There is no question but what we flew over a great number of Navajo
camps which we did not see. We had expected to locate these camps from the
smoke of their fires. Strangely enough, in flying over this entire area we
did not see a single wisp of smoke. If these people did not have fires they
must have suffered tremendously. The thermometer on the plane registered
fifteen degrees below- zero at 9,500 feet. If they did have fires, they must
have used only very dry cedar. It had not occurred to them, apparently, to
use green wood and make smoke fires so that they might be located.
A Later B u lletin - January 5.
last night we received the first word from the truck sent into the
Pietown area with supplies.
Mr. Baxstrom from the Regional Forest Office, U.S.I.S. Albuquerque,
who accompanied this truck upon my request to Mr. William Zeh to lend what-
ever assistance he could, reported last night from Magdalena. He stated that
there are between 425 and 450 Indians in the area eight miles north of Pie-
town. These Indians, according to Mr. Baxstrom, refused to leave, believing
that with clearing weather they can continue picking pinons. Apparently, this
group of Indians have not suffered to any great extent.
Thirty miles north of Pietown the supply truck found the Navajo
outfit to whom supplies had been dropped from our plane last Saturday. One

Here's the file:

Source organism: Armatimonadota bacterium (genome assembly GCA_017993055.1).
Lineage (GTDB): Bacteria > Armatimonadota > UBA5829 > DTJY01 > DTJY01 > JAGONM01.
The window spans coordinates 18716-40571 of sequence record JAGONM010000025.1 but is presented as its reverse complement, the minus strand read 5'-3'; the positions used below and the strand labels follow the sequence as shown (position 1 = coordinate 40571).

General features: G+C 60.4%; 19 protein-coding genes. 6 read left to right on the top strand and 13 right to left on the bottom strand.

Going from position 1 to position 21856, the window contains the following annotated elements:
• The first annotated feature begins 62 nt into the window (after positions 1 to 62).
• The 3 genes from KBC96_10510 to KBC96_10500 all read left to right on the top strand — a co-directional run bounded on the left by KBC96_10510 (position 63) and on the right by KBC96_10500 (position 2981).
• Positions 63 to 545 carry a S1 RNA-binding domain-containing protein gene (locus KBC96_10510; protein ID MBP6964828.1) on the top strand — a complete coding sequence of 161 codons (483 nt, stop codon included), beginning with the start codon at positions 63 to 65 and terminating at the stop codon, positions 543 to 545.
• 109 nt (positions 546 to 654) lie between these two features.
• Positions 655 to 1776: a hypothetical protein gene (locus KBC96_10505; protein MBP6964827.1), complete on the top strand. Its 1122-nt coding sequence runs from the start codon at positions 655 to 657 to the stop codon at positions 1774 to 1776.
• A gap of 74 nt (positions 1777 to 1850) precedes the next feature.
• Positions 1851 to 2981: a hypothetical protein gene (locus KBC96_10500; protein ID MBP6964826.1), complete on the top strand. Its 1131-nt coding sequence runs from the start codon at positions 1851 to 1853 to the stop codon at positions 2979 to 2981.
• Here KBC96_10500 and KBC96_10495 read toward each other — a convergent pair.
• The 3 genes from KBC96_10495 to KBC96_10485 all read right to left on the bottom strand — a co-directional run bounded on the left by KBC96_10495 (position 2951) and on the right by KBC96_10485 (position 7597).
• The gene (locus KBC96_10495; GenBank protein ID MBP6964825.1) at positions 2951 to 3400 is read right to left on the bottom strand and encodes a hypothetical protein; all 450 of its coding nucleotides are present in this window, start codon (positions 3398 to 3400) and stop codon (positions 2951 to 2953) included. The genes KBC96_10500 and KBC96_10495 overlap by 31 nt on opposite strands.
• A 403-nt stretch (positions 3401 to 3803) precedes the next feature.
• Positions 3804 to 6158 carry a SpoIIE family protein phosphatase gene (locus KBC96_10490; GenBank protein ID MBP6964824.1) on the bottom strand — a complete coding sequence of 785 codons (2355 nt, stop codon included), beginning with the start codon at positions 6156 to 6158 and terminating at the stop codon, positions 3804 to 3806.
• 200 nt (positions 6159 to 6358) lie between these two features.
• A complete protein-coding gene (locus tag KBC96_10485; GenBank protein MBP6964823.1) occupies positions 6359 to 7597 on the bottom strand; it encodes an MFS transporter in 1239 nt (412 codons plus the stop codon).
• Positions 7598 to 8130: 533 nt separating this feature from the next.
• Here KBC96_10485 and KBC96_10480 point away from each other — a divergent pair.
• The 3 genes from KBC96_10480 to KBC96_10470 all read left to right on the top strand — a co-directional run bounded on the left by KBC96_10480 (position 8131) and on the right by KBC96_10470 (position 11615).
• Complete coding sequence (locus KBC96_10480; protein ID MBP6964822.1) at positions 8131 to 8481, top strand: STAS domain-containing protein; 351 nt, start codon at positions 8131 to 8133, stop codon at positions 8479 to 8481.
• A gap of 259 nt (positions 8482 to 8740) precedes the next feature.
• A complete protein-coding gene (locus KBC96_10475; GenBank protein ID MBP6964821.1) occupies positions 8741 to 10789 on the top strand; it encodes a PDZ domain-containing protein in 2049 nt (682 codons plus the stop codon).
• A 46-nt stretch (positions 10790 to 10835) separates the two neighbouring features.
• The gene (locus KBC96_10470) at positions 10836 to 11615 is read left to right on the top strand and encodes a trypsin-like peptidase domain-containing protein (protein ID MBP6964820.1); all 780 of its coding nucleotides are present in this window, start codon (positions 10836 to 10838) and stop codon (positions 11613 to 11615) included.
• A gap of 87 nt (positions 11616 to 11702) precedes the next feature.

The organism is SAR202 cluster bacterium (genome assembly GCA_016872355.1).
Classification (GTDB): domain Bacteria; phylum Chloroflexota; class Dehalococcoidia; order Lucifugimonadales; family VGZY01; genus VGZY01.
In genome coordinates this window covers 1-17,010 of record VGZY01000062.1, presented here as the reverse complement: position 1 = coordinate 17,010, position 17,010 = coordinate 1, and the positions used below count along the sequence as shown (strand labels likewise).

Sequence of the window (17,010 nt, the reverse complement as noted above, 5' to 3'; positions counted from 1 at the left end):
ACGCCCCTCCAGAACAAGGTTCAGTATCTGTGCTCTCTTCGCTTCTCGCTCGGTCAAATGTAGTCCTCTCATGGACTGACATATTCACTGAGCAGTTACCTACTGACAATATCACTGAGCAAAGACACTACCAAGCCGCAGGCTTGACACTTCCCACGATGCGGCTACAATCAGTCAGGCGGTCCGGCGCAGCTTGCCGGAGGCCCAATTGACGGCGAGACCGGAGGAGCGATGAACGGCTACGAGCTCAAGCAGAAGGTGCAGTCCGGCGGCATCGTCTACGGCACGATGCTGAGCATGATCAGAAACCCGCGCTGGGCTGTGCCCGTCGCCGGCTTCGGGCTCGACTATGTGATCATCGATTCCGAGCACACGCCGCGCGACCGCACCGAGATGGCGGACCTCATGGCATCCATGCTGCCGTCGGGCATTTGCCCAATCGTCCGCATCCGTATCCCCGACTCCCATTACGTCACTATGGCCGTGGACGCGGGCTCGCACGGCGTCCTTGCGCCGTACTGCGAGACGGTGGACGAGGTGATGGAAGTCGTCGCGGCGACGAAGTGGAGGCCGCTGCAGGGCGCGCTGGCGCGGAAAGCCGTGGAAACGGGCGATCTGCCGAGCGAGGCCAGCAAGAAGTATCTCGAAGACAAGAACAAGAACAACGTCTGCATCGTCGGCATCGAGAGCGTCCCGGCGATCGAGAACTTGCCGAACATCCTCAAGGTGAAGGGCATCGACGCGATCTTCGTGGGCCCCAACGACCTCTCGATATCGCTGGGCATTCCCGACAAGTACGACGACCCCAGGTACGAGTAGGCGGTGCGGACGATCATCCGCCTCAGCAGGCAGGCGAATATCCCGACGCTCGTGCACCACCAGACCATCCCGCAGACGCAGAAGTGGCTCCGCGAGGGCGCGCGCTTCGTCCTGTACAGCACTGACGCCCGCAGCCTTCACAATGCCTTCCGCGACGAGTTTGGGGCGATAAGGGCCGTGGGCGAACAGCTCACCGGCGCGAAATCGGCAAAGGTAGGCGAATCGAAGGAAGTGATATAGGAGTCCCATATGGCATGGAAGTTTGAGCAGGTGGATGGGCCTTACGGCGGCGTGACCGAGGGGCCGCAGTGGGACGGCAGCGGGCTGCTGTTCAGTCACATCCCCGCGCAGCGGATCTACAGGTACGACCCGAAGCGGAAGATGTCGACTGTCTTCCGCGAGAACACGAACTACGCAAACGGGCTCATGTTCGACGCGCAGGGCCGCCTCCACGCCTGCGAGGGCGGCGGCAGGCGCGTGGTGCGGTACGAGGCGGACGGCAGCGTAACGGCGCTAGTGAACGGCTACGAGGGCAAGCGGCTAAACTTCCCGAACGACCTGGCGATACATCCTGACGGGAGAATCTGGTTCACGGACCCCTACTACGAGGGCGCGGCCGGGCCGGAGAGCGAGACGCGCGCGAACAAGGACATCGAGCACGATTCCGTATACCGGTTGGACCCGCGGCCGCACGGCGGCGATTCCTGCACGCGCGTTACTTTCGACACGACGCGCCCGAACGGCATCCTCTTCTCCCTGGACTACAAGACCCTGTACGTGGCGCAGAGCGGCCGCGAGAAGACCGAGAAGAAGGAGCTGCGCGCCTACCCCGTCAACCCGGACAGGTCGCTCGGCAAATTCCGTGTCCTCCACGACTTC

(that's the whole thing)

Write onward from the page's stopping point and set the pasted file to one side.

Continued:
of these grouns consisted of eleven people, all women and children. Among them
was a two-weeks-old baby. These people, who had suffered miserably from hunger
and exposure, had been taken into that section by a Gallup trader at the be-
ginning of the pinon season.
The second group found by the supply truck consisted of twenty
people, three of whom were men; the rest women and children. The group, I
gather, was entirely out of food and had suffered considerably from exposure.
The eleven women and children were taken out as far as Magdalena where they
were housed that night in an auto court. At that point Mr. Baxstrom made ar-
rangements with a CCC camp at Magdalena to transport them to Gallup. They will
arrive at Gallup tonight where they will be picked up by one of our trucks and
taken to their homes in Gallup-Two Wells area. This morning our supply truck,
with a rented truck, is returning for the twenty Navajos remaining in that
January 6 .
Last night Mr. Allstrora telephoned again from Magdalena stating that